…Contemplating the Core Elements of a Modern Breastfeeding Lifestyle
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Got Milk? Part 3: Let’s Pump and See

Mothers are literally buying into the idea that pumping is the magic ticket for breastfeeding success.   Thanks to the ‘pump pushers’  it is a rare woman who actually believes that she can only breastfeed.  I have written about this “Pump Mania” extensively in  Are You All Pumped Up? 

Many lactation consultants and health professionals are encouraging a dependence upon pumping.  They have been sold on the notion that the pump is as good, if not better than a baby feeding directly from the breast.   They tell mothers, “Pump to see how much milk you are making.”  Another common piece of advice is “Pump after every feeding to increase your milk supply.” 

Clinical evidence shows that pumping is always second best when compared to direct breastfeeding with an excellent latch.   What is obtained from pumping is only a percentage of what the baby can get when properly positioned on the breast.  

The impression of increasing the milk supply often comes from the fact that the breast seems fuller with the combination of breastfeeding and pumping.  Assessing the quality of breastfeeding is essential because the appearance of fullness can be misleading. 

  • If the baby has a poor latch and the mother is relying more heavily on the pump for removal of her milk, the breast will build up its storage capacity. 
  • An excellent latch leads to a breast in equilibrium rather than having a leaky, full and uncomfortable breast.

Pumping most definitely has a place in the breastfeeding experience of some, but not all, new mothers.  Those mothers who encounter challenges due to prematurity, maternal/infant illness or those who work outside the home, will most likely need to pump if they are to  maintain their milk supply.  

It is both ironic and disturbing that such a profound lack of confidence in milk supply by mothers has grown in an environment where there are legions of lactation consultants and breastfeeding advocates now among us.   It turns out that the allied health profession of lactation consulting (IBCLC) and Medela, the leading manufacturer of pumps world-wide, have been closely linked throughout the past 25 years.  (I don’t seem to be alone in voicing my concerns.) Read more here.

  • A rise in individual pump ownership and use since the mid-1990’s is directly proportional to this increased focus on breast milk supply versus direct breastfeeding.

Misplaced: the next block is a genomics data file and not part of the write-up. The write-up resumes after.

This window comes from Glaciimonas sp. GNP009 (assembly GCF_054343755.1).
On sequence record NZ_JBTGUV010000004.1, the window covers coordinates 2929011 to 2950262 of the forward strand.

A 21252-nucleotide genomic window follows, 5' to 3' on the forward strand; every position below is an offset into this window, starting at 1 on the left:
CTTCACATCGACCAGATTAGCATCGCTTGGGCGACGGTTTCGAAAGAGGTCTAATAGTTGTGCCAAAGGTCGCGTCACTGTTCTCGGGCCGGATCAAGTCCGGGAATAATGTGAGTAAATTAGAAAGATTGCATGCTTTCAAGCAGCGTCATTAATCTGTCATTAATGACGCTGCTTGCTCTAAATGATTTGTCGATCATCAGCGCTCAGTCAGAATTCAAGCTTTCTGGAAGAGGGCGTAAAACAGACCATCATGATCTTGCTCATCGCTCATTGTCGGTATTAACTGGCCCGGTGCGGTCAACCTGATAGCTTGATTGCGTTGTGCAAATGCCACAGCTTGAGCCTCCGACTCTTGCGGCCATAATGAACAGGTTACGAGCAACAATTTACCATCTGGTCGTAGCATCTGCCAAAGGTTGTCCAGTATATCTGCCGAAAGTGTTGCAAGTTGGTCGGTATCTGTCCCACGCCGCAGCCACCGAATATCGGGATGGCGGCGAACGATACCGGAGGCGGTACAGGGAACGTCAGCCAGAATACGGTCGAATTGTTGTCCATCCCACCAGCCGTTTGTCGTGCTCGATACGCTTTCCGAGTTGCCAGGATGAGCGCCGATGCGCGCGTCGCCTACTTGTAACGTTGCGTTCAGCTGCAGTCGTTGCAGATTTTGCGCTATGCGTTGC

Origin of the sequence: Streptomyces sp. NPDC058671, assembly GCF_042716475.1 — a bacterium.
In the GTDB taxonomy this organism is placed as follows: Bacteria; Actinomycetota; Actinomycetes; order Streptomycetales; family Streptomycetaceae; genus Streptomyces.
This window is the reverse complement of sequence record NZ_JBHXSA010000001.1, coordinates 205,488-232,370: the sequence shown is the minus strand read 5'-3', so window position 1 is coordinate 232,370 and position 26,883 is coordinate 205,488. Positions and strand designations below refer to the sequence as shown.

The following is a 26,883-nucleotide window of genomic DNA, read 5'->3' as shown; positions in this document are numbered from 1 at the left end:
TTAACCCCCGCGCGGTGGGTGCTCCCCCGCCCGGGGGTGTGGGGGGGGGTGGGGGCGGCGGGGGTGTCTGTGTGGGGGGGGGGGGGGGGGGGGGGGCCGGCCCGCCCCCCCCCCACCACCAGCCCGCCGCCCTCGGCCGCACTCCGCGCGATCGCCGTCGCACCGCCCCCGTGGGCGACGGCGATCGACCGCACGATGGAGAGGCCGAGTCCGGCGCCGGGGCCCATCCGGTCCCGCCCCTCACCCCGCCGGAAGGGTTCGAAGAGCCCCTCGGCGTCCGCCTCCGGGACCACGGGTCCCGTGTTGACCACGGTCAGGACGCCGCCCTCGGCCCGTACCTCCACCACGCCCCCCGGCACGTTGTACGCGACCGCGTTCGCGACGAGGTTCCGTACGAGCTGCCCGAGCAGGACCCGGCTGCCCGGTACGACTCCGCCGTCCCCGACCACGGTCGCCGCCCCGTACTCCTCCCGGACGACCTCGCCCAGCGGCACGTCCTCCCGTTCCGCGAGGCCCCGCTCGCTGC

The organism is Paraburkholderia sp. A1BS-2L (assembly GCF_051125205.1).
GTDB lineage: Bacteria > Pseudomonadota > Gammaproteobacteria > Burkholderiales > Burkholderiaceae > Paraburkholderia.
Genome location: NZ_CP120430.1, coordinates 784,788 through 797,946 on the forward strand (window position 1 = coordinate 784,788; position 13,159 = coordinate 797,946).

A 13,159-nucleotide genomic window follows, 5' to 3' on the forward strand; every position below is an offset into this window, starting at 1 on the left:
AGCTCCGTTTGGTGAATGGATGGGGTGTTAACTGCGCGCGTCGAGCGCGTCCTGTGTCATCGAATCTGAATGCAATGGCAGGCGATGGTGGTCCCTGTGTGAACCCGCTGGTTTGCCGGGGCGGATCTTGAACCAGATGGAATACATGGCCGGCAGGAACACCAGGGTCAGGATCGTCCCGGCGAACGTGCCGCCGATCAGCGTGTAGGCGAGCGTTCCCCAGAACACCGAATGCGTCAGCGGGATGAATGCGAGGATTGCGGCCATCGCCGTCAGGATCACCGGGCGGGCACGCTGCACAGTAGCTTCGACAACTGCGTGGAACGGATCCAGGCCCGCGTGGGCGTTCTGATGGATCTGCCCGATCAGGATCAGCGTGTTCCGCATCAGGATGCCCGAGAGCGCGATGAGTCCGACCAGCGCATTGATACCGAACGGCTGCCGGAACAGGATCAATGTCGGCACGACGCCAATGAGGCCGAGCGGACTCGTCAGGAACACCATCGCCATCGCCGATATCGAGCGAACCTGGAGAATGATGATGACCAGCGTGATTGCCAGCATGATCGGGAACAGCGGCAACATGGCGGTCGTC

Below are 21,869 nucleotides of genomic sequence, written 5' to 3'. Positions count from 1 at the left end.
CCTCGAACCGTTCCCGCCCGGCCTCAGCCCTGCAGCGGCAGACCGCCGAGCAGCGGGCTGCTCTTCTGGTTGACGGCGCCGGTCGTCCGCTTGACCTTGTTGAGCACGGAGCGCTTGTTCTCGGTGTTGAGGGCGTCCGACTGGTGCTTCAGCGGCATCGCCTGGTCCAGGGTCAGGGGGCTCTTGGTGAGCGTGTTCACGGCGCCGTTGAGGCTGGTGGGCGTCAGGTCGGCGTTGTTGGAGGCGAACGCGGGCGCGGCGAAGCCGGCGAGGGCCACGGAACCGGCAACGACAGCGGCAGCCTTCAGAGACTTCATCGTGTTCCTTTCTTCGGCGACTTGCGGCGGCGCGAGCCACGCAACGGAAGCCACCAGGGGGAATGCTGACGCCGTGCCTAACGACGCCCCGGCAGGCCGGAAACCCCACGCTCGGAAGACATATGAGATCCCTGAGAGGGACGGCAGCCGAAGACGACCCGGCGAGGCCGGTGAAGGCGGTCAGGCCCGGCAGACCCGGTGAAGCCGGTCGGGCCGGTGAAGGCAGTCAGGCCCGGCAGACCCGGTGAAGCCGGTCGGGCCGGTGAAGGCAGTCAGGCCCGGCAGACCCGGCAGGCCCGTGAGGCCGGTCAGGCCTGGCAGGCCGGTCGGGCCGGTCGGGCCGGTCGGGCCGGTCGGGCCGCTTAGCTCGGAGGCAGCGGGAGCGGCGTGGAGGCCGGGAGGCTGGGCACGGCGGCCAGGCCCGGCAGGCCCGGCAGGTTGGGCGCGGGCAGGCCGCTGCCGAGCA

As far as I can tell,  mothers do not lose sleep worrying about how many ounces of amniotic fluid their placenta is making for their babies.  They trust in the wisdom of their bodies to manufacture what is needed to get the job done.   Before the advent of routine sonograms, “the bag of waters” was not even on the radar until time for labor.

Breasts would be see-through or come with alarm systems if the volume was the critical factor to be considered.  The notion of volume  being important comes from a formula feeding model-nothing changes in that processed food save for calories delivered by the ounce.

This collective obsession, pun intended, with proving how much breast milk we have, makes me think of the biblical figure, Doubting Thomas.  

Why do we need to see our milk  in order to believe in the ability of breastfeeding to nurture our babies?


1 Mtn Jim Fisher { 06.27.10 at 4:06 pm }

Didn’t know about the “pumping to increase the supply” issue LOL. where I work, the gals do it by necessity…12 hour night shifts on a busy Medical/Surgical hospital floor!

Mtn Jim

2 Liana { 06.27.10 at 4:13 pm }

Thank you! I hope more women can find trust in their bodies. My daughter was born at 24 weeks, I had to pump. But as soon as I was able to exclusively nurse her, the pump was gone.

3 Stephanie Fellows { 06.27.10 at 5:03 pm }

I totally agree!!!! Unless working outside the home or directly ordered by a doctor to supplement because low milk supply, then the actual breast is best. And I have 3 happy, healthy, well nourished children to prove it!! Thanks for pushing the social envelope.

4 Tweets that mention Got Milk? Part 3: Let’s Pump and See — ConsciousBreastfeedingConnections.com -- Topsy.com { 06.27.10 at 6:48 pm }

[...] This post was mentioned on Twitter by Máire Clements and Gwen Tanner, James E Fisher. James E Fisher said: RT @salonmaire: (#16) Got Milk? Part 3: Let's Pump and See http://budurl.com/cbc30day16 #blog30 [...]

5 Máire Clements RN IBCLC { 06.28.10 at 4:12 am }

Of course, working moms who are away from their babies on a 12 hours shift would need to pump for comfort and to maintain their supply of breast milk to feed in their absence. What concerns me are the mothers who are breastfeeding their babies, following up every feed with pumping and then supplementing with the expressed milk as a “routine”. Natural out the window. If the latch is excellent, these babies can be getting over-fed. If it is not, the moms are under the misimpression that they are increasing their milk supply. In reality, the milk expressed in the latter scenario is some of what the baby should have accessed while breastfeeding. It’s a catch-22. Removing milk from the breasts does increase supply. However, the removal should ideally be done by the baby and not by a machine.

6 Máire Clements RN IBCLC { 06.28.10 at 8:56 am }

That’s fantastic. I worked for six years in a NICU and know how important breastfeeding was for both you and your daughter. I’m glad to hear that you were able to exclusively nurse her when you took her home.

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